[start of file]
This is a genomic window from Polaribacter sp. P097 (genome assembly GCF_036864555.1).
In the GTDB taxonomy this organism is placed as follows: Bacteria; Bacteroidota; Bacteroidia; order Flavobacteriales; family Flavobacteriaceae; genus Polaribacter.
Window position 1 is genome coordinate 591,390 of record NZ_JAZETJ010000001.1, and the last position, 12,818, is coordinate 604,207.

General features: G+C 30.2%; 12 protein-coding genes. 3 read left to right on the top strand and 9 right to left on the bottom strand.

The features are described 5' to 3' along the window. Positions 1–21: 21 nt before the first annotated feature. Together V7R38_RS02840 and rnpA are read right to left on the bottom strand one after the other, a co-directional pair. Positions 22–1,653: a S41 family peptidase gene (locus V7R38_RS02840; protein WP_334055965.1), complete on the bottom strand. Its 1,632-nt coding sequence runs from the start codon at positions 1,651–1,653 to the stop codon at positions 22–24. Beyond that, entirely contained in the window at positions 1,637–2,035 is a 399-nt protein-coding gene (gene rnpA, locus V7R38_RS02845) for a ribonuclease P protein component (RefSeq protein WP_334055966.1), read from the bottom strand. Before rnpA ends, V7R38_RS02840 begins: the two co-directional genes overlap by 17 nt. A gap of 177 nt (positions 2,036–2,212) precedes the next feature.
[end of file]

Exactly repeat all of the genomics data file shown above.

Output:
This is a genomic window from Polaribacter sp. P097 (genome assembly GCF_036864555.1).
In the GTDB taxonomy this organism is placed as follows: Bacteria; Bacteroidota; Bacteroidia; order Flavobacteriales; family Flavobacteriaceae; genus Polaribacter.
Window position 1 is genome coordinate 591,390 of record NZ_JAZETJ010000001.1, and the last position, 12,818, is coordinate 604,207.

General features: G+C 30.2%; 12 protein-coding genes. 3 read left to right on the top strand and 9 right to left on the bottom strand.

The features are described 5' to 3' along the window. Positions 1–21: 21 nt before the first annotated feature. Together V7R38_RS02840 and rnpA are read right to left on the bottom strand one after the other, a co-directional pair. Positions 22–1,653: a S41 family peptidase gene (locus V7R38_RS02840; protein WP_334055965.1), complete on the bottom strand. Its 1,632-nt coding sequence runs from the start codon at positions 1,651–1,653 to the stop codon at positions 22–24. Beyond that, entirely contained in the window at positions 1,637–2,035 is a 399-nt protein-coding gene (gene rnpA, locus V7R38_RS02845) for a ribonuclease P protein component (RefSeq protein WP_334055966.1), read from the bottom strand. Before rnpA ends, V7R38_RS02840 begins: the two co-directional genes overlap by 17 nt. A gap of 177 nt (positions 2,036–2,212) precedes the next feature.